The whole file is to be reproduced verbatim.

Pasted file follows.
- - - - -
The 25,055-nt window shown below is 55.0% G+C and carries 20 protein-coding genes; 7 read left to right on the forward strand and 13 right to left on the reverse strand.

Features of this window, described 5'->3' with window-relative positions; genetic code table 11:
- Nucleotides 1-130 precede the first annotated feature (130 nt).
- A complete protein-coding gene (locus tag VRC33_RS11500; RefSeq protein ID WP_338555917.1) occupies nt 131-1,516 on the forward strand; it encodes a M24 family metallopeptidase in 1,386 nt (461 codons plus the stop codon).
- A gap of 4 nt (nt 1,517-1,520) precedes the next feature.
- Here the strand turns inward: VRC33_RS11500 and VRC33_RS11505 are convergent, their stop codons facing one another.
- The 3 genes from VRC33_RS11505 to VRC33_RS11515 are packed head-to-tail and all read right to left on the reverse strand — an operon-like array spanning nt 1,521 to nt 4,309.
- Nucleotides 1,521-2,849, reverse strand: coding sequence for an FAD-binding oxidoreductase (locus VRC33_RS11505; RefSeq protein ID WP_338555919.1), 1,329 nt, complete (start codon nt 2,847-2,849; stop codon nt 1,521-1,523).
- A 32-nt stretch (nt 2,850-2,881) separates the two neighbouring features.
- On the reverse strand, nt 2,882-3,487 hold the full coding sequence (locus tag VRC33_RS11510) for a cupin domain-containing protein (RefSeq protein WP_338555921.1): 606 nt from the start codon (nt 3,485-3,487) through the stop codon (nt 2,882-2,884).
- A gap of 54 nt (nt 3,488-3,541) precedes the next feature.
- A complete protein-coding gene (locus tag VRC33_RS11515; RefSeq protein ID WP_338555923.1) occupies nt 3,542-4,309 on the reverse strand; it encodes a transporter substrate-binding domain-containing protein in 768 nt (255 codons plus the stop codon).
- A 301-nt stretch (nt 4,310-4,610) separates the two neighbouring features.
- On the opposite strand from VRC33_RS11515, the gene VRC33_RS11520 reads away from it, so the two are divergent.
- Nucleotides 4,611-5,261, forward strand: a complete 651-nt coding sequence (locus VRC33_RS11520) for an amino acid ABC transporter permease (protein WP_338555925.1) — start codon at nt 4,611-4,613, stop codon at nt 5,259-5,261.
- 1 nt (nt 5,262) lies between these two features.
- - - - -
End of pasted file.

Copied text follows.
The 25,055-nt window shown below is 55.0% G+C and carries 20 protein-coding genes; 7 read left to right on the forward strand and 13 right to left on the reverse strand.

Features of this window, described 5'->3' with window-relative positions; genetic code table 11:
- Nucleotides 1-130 precede the first annotated feature (130 nt).
- A complete protein-coding gene (locus tag VRC33_RS11500; RefSeq protein ID WP_338555917.1) occupies nt 131-1,516 on the forward strand; it encodes a M24 family metallopeptidase in 1,386 nt (461 codons plus the stop codon).
- A gap of 4 nt (nt 1,517-1,520) precedes the next feature.
- Here the strand turns inward: VRC33_RS11500 and VRC33_RS11505 are convergent, their stop codons facing one another.
- The 3 genes from VRC33_RS11505 to VRC33_RS11515 are packed head-to-tail and all read right to left on the reverse strand — an operon-like array spanning nt 1,521 to nt 4,309.
- Nucleotides 1,521-2,849, reverse strand: coding sequence for an FAD-binding oxidoreductase (locus VRC33_RS11505; RefSeq protein ID WP_338555919.1), 1,329 nt, complete (start codon nt 2,847-2,849; stop codon nt 1,521-1,523).
- A 32-nt stretch (nt 2,850-2,881) separates the two neighbouring features.
- On the reverse strand, nt 2,882-3,487 hold the full coding sequence (locus tag VRC33_RS11510) for a cupin domain-containing protein (RefSeq protein WP_338555921.1): 606 nt from the start codon (nt 3,485-3,487) through the stop codon (nt 2,882-2,884).
- A gap of 54 nt (nt 3,488-3,541) precedes the next feature.
- A complete protein-coding gene (locus tag VRC33_RS11515; RefSeq protein ID WP_338555923.1) occupies nt 3,542-4,309 on the reverse strand; it encodes a transporter substrate-binding domain-containing protein in 768 nt (255 codons plus the stop codon).
- A 301-nt stretch (nt 4,310-4,610) separates the two neighbouring features.
- On the opposite strand from VRC33_RS11515, the gene VRC33_RS11520 reads away from it, so the two are divergent.
- Nucleotides 4,611-5,261, forward strand: a complete 651-nt coding sequence (locus VRC33_RS11520) for an amino acid ABC transporter permease (protein WP_338555925.1) — start codon at nt 4,611-4,613, stop codon at nt 5,259-5,261.
- 1 nt (nt 5,262) lies between these two features.